The Framers’ belief in human fallibility also meant that they knew they were incapable of creating a perfect system. They expected the power they deployed to be reshaped by power-hungry individuals to serve their own ends in ways they could not even imagine. That is why the Constitution did not come with a guarantee but rather an amendment process and an impeachment process.

Dershowitz has become an enabler of the very type of presidency that the Framers would have found to be a betrayal of the system they put in place. Trump has repeatedly said that there are no limits on his power, and Dershowitz is simply chiming in. That attitude alone justifies impeachment from the Framers’ perspective.

The House, however, did not transmit a generalized charge of abuse of power; the House’s abuse-of-power charge is based on the facts of a President who diverted his constitutionally-derived power over foreign affairs to manipulate a foreign government to do his political dirty work, and to mislead the American people about his rival. That is an abuse of power writ large.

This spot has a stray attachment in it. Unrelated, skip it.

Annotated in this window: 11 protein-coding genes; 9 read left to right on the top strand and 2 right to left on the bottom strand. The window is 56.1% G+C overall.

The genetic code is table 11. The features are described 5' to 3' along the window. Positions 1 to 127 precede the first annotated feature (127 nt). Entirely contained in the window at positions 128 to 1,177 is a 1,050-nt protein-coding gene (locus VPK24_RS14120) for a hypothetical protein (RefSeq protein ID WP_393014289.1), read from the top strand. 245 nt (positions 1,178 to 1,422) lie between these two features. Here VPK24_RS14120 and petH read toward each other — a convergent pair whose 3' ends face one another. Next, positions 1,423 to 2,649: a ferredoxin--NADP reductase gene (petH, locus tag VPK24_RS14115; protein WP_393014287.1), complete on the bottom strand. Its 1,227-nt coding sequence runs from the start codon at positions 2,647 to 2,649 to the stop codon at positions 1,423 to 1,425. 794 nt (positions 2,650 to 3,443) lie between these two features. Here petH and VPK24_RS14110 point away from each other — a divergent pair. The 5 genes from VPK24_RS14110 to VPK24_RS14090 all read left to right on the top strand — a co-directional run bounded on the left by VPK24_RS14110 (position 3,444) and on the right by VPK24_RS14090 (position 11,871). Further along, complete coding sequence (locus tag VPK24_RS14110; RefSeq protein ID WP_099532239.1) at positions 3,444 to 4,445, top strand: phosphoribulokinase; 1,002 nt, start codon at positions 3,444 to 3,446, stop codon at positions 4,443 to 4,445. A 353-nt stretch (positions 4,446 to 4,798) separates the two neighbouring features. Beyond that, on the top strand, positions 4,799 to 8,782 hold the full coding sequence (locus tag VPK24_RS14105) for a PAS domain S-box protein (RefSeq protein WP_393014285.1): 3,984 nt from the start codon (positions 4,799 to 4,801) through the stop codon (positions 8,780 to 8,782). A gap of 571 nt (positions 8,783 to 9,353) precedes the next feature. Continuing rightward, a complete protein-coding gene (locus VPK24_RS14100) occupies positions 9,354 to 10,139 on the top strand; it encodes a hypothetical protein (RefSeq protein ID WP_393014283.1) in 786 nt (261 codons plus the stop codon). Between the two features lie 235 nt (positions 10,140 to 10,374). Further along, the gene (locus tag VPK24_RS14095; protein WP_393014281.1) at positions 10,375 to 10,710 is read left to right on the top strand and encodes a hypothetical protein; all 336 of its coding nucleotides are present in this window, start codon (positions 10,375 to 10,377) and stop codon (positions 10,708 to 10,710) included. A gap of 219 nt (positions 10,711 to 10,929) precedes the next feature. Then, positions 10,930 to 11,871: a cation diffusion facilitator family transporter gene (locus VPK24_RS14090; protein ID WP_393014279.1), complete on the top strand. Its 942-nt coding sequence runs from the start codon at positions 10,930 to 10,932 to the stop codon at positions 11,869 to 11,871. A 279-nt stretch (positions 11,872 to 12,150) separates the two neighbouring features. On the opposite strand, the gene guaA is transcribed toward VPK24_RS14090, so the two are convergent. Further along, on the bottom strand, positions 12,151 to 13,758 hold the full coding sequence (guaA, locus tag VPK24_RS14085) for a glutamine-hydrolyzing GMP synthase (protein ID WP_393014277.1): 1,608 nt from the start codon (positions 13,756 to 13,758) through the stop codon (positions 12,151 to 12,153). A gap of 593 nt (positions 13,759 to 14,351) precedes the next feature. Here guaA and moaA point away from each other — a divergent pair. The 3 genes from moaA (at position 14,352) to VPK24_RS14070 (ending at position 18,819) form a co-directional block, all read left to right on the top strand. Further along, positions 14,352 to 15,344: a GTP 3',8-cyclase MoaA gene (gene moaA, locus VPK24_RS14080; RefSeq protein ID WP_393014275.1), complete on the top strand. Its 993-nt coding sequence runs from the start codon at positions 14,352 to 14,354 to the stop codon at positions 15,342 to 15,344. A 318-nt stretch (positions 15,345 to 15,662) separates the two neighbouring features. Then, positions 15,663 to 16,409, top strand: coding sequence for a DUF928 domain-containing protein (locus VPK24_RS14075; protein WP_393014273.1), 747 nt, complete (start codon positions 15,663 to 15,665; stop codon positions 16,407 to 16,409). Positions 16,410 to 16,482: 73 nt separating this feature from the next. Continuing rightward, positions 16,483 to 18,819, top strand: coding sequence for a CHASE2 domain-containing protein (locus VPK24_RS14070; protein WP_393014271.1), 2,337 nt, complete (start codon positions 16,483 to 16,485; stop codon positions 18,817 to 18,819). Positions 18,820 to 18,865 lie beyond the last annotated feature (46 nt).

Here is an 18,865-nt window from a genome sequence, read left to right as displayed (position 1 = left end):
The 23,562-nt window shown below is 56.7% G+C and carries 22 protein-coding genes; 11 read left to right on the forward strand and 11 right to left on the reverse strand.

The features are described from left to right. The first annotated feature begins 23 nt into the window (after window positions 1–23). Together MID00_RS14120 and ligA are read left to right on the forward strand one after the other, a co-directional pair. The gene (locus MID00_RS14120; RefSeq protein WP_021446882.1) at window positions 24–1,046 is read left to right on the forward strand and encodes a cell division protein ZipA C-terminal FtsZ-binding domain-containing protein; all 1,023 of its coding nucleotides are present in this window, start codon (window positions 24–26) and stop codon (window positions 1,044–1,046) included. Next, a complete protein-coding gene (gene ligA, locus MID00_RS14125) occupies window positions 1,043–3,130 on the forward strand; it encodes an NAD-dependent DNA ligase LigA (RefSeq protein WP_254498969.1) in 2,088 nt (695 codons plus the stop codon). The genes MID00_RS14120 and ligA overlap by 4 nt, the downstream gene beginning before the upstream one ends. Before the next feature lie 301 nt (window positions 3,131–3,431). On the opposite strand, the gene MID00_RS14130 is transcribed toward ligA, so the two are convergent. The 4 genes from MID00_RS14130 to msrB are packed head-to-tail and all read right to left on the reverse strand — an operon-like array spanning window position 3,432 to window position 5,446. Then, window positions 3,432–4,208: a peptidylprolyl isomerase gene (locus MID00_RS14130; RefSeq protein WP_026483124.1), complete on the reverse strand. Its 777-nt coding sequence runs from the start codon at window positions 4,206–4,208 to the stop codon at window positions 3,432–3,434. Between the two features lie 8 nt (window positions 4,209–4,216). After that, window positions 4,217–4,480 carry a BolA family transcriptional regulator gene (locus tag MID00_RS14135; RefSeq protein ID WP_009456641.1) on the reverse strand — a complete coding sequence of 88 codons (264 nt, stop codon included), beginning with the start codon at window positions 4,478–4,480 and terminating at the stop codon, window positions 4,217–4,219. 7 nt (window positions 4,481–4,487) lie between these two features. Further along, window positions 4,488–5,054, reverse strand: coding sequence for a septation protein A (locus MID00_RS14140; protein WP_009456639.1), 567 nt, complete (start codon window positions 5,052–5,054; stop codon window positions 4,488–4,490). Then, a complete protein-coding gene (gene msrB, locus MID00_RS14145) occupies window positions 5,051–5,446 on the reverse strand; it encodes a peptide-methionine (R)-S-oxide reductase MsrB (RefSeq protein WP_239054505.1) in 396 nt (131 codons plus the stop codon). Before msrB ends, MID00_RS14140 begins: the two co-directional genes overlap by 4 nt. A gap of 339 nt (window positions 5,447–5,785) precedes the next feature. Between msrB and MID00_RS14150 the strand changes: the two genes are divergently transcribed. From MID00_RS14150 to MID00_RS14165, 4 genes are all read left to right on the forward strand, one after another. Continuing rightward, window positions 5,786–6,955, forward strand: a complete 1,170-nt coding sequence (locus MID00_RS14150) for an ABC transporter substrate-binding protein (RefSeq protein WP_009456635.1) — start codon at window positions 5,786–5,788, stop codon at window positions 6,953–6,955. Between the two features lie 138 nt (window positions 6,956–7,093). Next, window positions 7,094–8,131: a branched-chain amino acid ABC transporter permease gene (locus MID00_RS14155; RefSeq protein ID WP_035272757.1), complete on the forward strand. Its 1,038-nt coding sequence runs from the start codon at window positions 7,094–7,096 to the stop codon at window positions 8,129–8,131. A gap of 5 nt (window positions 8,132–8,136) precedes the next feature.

No one should be surprised how far Trump has pushed past the bounds of his legitimate powers. The Framers would have said, “I told you so” They would have continued: “We gave you the impeachment and removal power. Use it.”

Posted in: Constitutional Law

Tags: impeachment